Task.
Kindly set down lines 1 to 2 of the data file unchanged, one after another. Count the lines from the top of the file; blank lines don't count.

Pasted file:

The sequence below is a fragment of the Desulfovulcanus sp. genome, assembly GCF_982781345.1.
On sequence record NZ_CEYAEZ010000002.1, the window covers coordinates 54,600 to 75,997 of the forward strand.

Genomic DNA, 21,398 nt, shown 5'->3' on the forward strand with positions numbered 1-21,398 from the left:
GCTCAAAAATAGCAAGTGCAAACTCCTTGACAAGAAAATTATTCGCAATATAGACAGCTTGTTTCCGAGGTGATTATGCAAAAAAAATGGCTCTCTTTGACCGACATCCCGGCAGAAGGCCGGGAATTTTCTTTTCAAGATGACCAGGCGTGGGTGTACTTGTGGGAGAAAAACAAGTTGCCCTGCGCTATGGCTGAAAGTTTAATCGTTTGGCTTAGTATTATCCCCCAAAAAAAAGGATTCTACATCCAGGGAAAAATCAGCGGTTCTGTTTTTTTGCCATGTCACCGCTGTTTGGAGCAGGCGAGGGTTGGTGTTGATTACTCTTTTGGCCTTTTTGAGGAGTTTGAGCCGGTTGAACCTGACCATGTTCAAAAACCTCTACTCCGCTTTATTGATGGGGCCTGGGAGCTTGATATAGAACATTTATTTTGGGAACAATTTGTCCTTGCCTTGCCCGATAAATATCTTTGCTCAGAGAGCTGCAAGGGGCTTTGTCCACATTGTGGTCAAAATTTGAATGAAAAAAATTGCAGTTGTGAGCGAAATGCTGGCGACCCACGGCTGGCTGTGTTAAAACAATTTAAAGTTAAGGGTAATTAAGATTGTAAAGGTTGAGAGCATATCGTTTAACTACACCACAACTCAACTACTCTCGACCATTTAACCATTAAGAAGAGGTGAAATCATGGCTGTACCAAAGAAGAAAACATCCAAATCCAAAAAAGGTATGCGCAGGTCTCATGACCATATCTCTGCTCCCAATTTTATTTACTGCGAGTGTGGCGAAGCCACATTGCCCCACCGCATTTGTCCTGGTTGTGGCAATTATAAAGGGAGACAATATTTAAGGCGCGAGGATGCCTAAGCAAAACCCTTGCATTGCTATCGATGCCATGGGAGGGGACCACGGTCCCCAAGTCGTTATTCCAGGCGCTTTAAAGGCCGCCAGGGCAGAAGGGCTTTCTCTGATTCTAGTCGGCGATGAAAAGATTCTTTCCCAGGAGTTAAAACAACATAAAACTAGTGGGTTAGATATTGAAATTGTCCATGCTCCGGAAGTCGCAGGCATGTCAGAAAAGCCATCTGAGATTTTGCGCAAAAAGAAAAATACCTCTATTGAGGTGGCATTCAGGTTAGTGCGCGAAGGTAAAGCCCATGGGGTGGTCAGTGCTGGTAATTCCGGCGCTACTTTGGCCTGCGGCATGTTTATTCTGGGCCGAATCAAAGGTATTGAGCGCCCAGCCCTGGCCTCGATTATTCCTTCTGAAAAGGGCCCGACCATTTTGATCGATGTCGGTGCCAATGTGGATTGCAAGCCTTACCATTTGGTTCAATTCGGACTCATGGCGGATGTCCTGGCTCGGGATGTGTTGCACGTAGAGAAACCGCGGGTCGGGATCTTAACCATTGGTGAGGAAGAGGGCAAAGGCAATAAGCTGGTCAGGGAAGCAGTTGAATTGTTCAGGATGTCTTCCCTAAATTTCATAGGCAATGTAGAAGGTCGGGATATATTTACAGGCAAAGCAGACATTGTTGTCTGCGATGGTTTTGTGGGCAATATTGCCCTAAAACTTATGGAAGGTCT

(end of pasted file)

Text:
The sequence below is a fragment of the Desulfovulcanus sp. genome, assembly GCF_982781345.1.
On sequence record NZ_CEYAEZ010000002.1, the window covers coordinates 54,600 to 75,997 of the forward strand.